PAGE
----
He drove from San Antonio to Boulder with a piano in his Prius.
“It’s just the piano harp, actually,” says composer/performer Mark McCoin, referring to the massive steel-and-wire gut of a piano. “It was still pretty tough to get in there.”
He needs it for his upcoming show. McCoin is back in Colorado, visiting his former academic home at CU-Boulder for a pair of free concerts with collaborator Max Bernstein on Friday, March 11, and Saturday, March 12. The performance, dubbed "The Feral Piano," consists of three works and features found-and-transformed musical instruments — not to mention transformed traditional musical structures.
“We wanted to dismantle a piano, live, and mike it up, put it on speaker,” says McCoin of the initial impulse. “We wanted to hear every little crack. We wanted to free its inner harp.” In the process, he and Bernstein reinterpreted the piano harp alone, as “aural landscape and orchestra.”
It was a kind of benign hijacking. The two specifically sought out abandoned instruments “to subvert obsolescence and accessibility.” They threw out the rule book, stripped things down to their essentials, beyond improvisation – playing dynamically and even violently, playing in the true sense of doing something simply to find out what would happen. This seemingly bizarre, destructive impulse triggers a compelling, unexpected unleashing of a whole new universe of sound.
Some of the results of these sonic experiments can be seen in the video for a performance of “Outlier,” a collaboration among McCoin, Bernstein, the Boulder Philharmonic and Tom Hagerman of DeVotchKa.
“I knew Tom when we were in the Denver Gentlemen,” says McCoin, referring to the legendary '90s ensemble that pioneered the so-called Denver Sound and spawned 16 Horsepower and Slim Cessna’s Auto Club. “He wanted to write a string score, so we included him as well.” Hagerman’s "Music for Found Piano and Strings" is on the program.
The innovative musician and sound artist gives lots of kudos to his collaborator Max Bernstein.
“I met this guy when he was a grad student,” McCoin says. “He is so amazing, all the work he’s done since; he’s flourished, with people like the Wooster Group and Kaki King. It is so great to see him do all this work! It will be great to play with him again.”
McCoin worked with Hagerman and many others, from Bruce Odland to Ron Miles, in the regional scene back in the day, creating a decades-long blur of brilliant polyrhythmic work, sound installations and more. (Note: Having known Mark for thirty years or so, I was one of of those collaborators, in one instance cavorting across the stage at the Denver Center as a possessed, pith-helmeted archaeologist transformed by the drumming of the Tchotchke people. Long story.) He was a prime mover in saving Rangely, Colorado’s unique acoustic chamber the Tank recently.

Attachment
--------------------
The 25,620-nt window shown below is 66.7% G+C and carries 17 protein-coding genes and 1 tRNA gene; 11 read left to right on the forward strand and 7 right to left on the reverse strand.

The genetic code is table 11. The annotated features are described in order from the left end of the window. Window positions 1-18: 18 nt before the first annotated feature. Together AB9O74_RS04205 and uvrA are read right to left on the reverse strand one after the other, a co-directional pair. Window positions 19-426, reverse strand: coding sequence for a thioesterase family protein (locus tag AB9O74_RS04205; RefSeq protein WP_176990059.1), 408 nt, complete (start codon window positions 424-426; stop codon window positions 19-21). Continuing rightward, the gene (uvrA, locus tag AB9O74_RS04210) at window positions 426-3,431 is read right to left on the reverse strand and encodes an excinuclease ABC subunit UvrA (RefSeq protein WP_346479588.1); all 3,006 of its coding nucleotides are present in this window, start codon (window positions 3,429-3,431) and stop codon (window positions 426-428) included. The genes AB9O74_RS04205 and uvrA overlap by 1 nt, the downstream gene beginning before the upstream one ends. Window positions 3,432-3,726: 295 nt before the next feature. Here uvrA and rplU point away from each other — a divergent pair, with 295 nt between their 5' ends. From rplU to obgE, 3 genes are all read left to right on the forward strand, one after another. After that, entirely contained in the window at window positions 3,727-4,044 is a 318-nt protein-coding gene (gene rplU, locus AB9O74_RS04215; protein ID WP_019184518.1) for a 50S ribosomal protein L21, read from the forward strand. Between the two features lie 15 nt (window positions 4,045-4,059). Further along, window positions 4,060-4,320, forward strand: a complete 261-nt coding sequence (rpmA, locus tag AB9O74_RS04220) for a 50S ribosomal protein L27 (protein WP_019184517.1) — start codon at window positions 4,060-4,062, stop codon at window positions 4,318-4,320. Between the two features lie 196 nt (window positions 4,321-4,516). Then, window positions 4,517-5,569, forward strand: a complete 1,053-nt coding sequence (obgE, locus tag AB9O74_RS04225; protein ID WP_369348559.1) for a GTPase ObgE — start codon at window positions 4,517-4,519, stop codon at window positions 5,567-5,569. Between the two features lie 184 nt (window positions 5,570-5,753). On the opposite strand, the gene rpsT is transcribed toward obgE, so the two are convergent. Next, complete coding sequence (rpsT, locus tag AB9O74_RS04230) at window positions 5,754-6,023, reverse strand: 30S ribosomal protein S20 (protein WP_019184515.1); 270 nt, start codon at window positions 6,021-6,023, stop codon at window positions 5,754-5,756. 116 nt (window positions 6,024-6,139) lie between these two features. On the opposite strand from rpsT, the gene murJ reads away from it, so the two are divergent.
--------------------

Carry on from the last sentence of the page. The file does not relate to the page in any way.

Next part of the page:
He traveled the world and learned new music styles, and scored for dance, theater, radio, television and film. Eventually he found himself in the academic world, and is currently settling in to his new home at the University of Texas-San Antonio, where he will develop and teach a New Media program in the Art and Art History Department.
McCoin is glad to be where he is right now. His only regret is that the listeners today don't seem to be as accepting as in the past.
“The new-wave, punk-rock upheaval was very much a cultural upheaval,” he says. “People in general were more ready to listen to raw stuff. There’s not really a coalition of communities as there was in the past.”
With the wreckage of institutional journalism still smoldering about us, he also misses the feedback from reviewers — which may make him the first musician in history to miss the music writers.
“Hearing from those perspectives, for better or worse, creates a full circle of communication that people just aren’t getting right now,” he says.
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“So, now I’m at an educational institution; I’m a professor,” McCoin says. “I don’t have to be beholden to anybody. We can try things, and if nobody likes it, that’s okay. It’s exciting in and of itself. If I have to try to get you to approve it, I can no longer really bring myself to the work. If you are determined to find a way to make yourself acceptable, then you are an entertainer, in a way. There can be something tepid about the accepted.
“So we can say we're doing it for research purposes," he continues. "We can do it and then talk about what was learned. So – it’s science. It is truly experimental work. Can you connect with people, can you be engaging, without a traditional language?”
The Feral Piano by Mark McCoin and Max Bernstein is presented at the ATLAS Black Box Experimental Studio, basement level B2, on Friday, March 11, and Saturday, March 12, at 7:30 p.m. The performances are free and open to the public. For complete information, please visit http://atlas.colorado.edu/events/the-feral-piano.